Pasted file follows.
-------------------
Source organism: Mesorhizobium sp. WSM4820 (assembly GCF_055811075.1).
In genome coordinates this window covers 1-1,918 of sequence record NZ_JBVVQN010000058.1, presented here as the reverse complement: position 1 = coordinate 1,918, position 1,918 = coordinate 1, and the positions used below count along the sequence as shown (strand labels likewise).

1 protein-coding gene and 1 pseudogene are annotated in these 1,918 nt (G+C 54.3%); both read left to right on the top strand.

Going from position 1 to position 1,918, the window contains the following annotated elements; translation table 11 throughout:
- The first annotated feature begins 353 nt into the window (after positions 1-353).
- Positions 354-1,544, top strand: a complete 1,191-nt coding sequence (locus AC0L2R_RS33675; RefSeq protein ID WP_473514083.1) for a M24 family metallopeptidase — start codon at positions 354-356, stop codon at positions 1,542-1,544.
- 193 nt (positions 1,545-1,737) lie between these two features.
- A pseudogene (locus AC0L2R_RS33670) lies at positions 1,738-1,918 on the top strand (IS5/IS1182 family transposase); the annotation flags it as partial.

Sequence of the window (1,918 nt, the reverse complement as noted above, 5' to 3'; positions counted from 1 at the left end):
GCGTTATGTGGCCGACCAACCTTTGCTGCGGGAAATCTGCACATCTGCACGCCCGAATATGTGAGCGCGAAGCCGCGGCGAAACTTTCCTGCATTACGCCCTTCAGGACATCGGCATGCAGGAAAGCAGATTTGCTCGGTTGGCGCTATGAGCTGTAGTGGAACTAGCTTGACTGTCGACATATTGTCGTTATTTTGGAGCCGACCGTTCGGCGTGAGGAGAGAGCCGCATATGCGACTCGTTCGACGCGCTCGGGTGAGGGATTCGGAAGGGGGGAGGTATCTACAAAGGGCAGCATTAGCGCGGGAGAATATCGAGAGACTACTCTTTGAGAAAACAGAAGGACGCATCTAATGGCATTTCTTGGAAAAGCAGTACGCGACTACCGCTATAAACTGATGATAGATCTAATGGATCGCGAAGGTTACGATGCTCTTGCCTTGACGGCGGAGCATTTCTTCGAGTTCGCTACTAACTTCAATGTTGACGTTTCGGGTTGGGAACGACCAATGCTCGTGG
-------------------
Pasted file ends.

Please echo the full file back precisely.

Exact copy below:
Source organism: Mesorhizobium sp. WSM4820 (assembly GCF_055811075.1).
In genome coordinates this window covers 1-1,918 of sequence record NZ_JBVVQN010000058.1, presented here as the reverse complement: position 1 = coordinate 1,918, position 1,918 = coordinate 1, and the positions used below count along the sequence as shown (strand labels likewise).

1 protein-coding gene and 1 pseudogene are annotated in these 1,918 nt (G+C 54.3%); both read left to right on the top strand.

Going from position 1 to position 1,918, the window contains the following annotated elements; translation table 11 throughout:
- The first annotated feature begins 353 nt into the window (after positions 1-353).
- Positions 354-1,544, top strand: a complete 1,191-nt coding sequence (locus AC0L2R_RS33675; RefSeq protein ID WP_473514083.1) for a M24 family metallopeptidase — start codon at positions 354-356, stop codon at positions 1,542-1,544.
- 193 nt (positions 1,545-1,737) lie between these two features.
- A pseudogene (locus AC0L2R_RS33670) lies at positions 1,738-1,918 on the top strand (IS5/IS1182 family transposase); the annotation flags it as partial.

Sequence of the window (1,918 nt, the reverse complement as noted above, 5' to 3'; positions counted from 1 at the left end):
GCGTTATGTGGCCGACCAACCTTTGCTGCGGGAAATCTGCACATCTGCACGCCCGAATATGTGAGCGCGAAGCCGCGGCGAAACTTTCCTGCATTACGCCCTTCAGGACATCGGCATGCAGGAAAGCAGATTTGCTCGGTTGGCGCTATGAGCTGTAGTGGAACTAGCTTGACTGTCGACATATTGTCGTTATTTTGGAGCCGACCGTTCGGCGTGAGGAGAGAGCCGCATATGCGACTCGTTCGACGCGCTCGGGTGAGGGATTCGGAAGGGGGGAGGTATCTACAAAGGGCAGCATTAGCGCGGGAGAATATCGAGAGACTACTCTTTGAGAAAACAGAAGGACGCATCTAATGGCATTTCTTGGAAAAGCAGTACGCGACTACCGCTATAAACTGATGATAGATCTAATGGATCGCGAAGGTTACGATGCTCTTGCCTTGACGGCGGAGCATTTCTTCGAGTTCGCTACTAACTTCAATGTTGACGTTTCGGGTTGGGAACGACCAATGCTCGTGG